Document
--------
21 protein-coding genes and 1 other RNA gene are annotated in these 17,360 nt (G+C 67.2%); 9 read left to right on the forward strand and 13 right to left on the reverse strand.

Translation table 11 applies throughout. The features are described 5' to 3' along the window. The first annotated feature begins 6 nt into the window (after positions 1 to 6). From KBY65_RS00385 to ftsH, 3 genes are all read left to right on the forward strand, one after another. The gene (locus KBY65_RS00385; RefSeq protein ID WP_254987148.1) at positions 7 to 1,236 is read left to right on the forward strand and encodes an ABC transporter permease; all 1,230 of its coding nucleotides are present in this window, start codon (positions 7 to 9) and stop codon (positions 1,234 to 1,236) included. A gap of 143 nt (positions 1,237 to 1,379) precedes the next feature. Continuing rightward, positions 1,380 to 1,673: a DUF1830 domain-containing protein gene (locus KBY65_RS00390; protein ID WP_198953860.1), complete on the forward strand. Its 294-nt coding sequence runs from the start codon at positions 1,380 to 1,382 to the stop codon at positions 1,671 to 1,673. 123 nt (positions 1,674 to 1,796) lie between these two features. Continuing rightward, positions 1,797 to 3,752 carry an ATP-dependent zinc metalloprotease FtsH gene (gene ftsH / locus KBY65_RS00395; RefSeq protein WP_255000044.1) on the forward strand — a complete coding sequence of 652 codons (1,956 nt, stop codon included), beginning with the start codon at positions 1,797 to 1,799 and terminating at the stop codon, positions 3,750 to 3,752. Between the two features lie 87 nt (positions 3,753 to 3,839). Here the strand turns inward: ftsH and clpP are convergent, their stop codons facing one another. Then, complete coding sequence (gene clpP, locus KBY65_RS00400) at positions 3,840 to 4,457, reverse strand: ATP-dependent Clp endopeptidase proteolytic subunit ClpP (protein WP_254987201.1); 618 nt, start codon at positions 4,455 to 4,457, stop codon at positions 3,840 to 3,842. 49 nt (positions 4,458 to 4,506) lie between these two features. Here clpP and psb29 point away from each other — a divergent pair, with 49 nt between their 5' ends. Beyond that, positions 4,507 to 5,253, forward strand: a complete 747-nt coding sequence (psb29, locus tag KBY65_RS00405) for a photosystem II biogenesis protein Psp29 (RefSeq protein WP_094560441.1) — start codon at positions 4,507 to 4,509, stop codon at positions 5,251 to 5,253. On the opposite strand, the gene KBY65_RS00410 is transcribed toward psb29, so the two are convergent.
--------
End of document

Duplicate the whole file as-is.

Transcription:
21 protein-coding genes and 1 other RNA gene are annotated in these 17,360 nt (G+C 67.2%); 9 read left to right on the forward strand and 13 right to left on the reverse strand.

Translation table 11 applies throughout. The features are described 5' to 3' along the window. The first annotated feature begins 6 nt into the window (after positions 1 to 6). From KBY65_RS00385 to ftsH, 3 genes are all read left to right on the forward strand, one after another. The gene (locus KBY65_RS00385; RefSeq protein ID WP_254987148.1) at positions 7 to 1,236 is read left to right on the forward strand and encodes an ABC transporter permease; all 1,230 of its coding nucleotides are present in this window, start codon (positions 7 to 9) and stop codon (positions 1,234 to 1,236) included. A gap of 143 nt (positions 1,237 to 1,379) precedes the next feature. Continuing rightward, positions 1,380 to 1,673: a DUF1830 domain-containing protein gene (locus KBY65_RS00390; protein ID WP_198953860.1), complete on the forward strand. Its 294-nt coding sequence runs from the start codon at positions 1,380 to 1,382 to the stop codon at positions 1,671 to 1,673. 123 nt (positions 1,674 to 1,796) lie between these two features. Continuing rightward, positions 1,797 to 3,752 carry an ATP-dependent zinc metalloprotease FtsH gene (gene ftsH / locus KBY65_RS00395; RefSeq protein WP_255000044.1) on the forward strand — a complete coding sequence of 652 codons (1,956 nt, stop codon included), beginning with the start codon at positions 1,797 to 1,799 and terminating at the stop codon, positions 3,750 to 3,752. Between the two features lie 87 nt (positions 3,753 to 3,839). Here the strand turns inward: ftsH and clpP are convergent, their stop codons facing one another. Then, complete coding sequence (gene clpP, locus KBY65_RS00400) at positions 3,840 to 4,457, reverse strand: ATP-dependent Clp endopeptidase proteolytic subunit ClpP (protein WP_254987201.1); 618 nt, start codon at positions 4,455 to 4,457, stop codon at positions 3,840 to 3,842. 49 nt (positions 4,458 to 4,506) lie between these two features. Here clpP and psb29 point away from each other — a divergent pair, with 49 nt between their 5' ends. Beyond that, positions 4,507 to 5,253, forward strand: a complete 747-nt coding sequence (psb29, locus tag KBY65_RS00405) for a photosystem II biogenesis protein Psp29 (RefSeq protein WP_094560441.1) — start codon at positions 4,507 to 4,509, stop codon at positions 5,251 to 5,253. On the opposite strand, the gene KBY65_RS00410 is transcribed toward psb29, so the two are convergent.